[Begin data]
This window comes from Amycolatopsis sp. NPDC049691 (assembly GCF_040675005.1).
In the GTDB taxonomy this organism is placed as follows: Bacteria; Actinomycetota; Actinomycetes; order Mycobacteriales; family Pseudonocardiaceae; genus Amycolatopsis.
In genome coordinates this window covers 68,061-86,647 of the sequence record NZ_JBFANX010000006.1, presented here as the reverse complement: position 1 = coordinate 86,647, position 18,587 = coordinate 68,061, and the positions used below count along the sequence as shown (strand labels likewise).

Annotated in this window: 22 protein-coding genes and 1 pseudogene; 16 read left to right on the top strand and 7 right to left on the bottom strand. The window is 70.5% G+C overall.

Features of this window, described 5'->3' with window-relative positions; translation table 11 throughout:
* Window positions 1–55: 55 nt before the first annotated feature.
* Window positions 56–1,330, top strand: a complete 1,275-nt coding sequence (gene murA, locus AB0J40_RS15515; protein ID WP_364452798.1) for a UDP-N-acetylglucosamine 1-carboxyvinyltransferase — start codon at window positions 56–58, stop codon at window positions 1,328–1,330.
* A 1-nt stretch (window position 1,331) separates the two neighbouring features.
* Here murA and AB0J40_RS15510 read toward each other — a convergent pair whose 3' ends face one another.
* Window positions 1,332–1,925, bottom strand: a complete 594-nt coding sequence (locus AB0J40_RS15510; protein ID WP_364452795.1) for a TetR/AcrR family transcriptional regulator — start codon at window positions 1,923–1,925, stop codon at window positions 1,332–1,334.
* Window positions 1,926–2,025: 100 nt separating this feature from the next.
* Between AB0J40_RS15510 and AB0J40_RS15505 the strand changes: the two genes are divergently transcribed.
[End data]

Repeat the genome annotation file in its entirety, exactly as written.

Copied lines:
This window comes from Amycolatopsis sp. NPDC049691 (assembly GCF_040675005.1).
In the GTDB taxonomy this organism is placed as follows: Bacteria; Actinomycetota; Actinomycetes; order Mycobacteriales; family Pseudonocardiaceae; genus Amycolatopsis.
In genome coordinates this window covers 68,061-86,647 of the sequence record NZ_JBFANX010000006.1, presented here as the reverse complement: position 1 = coordinate 86,647, position 18,587 = coordinate 68,061, and the positions used below count along the sequence as shown (strand labels likewise).

Annotated in this window: 22 protein-coding genes and 1 pseudogene; 16 read left to right on the top strand and 7 right to left on the bottom strand. The window is 70.5% G+C overall.

Features of this window, described 5'->3' with window-relative positions; translation table 11 throughout:
* Window positions 1–55: 55 nt before the first annotated feature.
* Window positions 56–1,330, top strand: a complete 1,275-nt coding sequence (gene murA, locus AB0J40_RS15515; protein ID WP_364452798.1) for a UDP-N-acetylglucosamine 1-carboxyvinyltransferase — start codon at window positions 56–58, stop codon at window positions 1,328–1,330.
* A 1-nt stretch (window position 1,331) separates the two neighbouring features.
* Here murA and AB0J40_RS15510 read toward each other — a convergent pair whose 3' ends face one another.
* Window positions 1,332–1,925, bottom strand: a complete 594-nt coding sequence (locus AB0J40_RS15510; protein ID WP_364452795.1) for a TetR/AcrR family transcriptional regulator — start codon at window positions 1,923–1,925, stop codon at window positions 1,332–1,334.
* Window positions 1,926–2,025: 100 nt separating this feature from the next.
* Between AB0J40_RS15510 and AB0J40_RS15505 the strand changes: the two genes are divergently transcribed.